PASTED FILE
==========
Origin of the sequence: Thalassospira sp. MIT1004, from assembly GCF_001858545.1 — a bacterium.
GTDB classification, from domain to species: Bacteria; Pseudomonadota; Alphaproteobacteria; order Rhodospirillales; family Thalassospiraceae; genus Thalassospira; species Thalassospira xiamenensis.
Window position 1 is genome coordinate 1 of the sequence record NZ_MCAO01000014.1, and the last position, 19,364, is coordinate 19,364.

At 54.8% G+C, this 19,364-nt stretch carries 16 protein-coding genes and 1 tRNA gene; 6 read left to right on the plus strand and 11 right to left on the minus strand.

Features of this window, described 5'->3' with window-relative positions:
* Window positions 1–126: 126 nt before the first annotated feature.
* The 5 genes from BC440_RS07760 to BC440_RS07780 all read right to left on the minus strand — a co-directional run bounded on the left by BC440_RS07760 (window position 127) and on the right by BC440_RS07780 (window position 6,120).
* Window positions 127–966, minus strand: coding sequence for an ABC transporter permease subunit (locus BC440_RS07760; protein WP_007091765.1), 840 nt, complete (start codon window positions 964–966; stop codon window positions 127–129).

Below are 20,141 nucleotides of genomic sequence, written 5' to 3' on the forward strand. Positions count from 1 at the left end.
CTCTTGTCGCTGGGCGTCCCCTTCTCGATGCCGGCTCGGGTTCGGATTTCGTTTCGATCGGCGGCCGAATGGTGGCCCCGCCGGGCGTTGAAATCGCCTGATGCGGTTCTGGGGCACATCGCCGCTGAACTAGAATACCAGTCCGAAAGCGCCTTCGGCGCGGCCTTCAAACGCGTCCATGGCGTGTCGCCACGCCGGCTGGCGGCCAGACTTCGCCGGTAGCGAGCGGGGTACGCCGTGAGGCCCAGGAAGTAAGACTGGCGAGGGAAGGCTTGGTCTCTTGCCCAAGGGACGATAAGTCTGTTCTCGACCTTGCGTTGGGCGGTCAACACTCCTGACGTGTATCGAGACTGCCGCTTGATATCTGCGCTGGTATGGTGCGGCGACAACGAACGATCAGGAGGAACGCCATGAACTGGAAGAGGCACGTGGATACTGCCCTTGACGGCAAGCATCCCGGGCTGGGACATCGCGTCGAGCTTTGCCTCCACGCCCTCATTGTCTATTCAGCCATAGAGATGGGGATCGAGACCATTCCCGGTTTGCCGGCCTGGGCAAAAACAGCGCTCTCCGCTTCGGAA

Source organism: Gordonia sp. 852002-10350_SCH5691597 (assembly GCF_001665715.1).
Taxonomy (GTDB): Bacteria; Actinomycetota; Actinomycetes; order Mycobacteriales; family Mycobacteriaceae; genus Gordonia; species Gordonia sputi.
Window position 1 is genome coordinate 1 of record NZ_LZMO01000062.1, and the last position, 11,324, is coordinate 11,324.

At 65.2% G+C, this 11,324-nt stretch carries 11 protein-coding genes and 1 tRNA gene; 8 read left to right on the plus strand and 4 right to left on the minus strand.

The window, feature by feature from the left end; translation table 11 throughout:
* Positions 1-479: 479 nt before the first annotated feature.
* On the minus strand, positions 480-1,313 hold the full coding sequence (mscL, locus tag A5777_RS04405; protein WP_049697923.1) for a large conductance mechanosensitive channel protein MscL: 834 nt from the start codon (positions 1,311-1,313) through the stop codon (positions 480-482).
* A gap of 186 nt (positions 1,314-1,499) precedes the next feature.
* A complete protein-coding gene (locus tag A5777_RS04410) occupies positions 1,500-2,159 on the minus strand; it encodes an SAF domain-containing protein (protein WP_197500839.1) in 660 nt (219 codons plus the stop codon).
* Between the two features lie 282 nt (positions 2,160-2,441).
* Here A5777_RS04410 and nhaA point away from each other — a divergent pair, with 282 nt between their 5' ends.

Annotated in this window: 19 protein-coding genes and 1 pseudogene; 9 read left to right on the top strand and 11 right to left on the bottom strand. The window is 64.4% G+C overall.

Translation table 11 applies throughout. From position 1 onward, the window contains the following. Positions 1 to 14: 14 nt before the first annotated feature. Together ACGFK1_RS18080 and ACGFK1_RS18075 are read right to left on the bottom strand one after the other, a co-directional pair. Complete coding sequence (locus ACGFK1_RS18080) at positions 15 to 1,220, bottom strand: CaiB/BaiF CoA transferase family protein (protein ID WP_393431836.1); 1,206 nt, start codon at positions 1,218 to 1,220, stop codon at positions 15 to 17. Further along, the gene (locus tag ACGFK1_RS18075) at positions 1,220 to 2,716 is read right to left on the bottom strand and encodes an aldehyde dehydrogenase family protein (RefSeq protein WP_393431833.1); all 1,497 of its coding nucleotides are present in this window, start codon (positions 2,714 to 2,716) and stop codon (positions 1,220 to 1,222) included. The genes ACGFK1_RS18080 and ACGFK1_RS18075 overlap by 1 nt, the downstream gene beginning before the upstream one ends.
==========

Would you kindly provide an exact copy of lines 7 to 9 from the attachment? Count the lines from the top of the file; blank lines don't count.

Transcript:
* The 5 genes from BC440_RS07760 to BC440_RS07780 all read right to left on the minus strand — a co-directional run bounded on the left by BC440_RS07760 (window position 127) and on the right by BC440_RS07780 (window position 6,120).
* Window positions 127–966, minus strand: coding sequence for an ABC transporter permease subunit (locus BC440_RS07760; protein WP_007091765.1), 840 nt, complete (start codon window positions 964–966; stop codon window positions 127–129).

Below are 20,141 nucleotides of genomic sequence, written 5' to 3' on the forward strand. Positions count from 1 at the left end.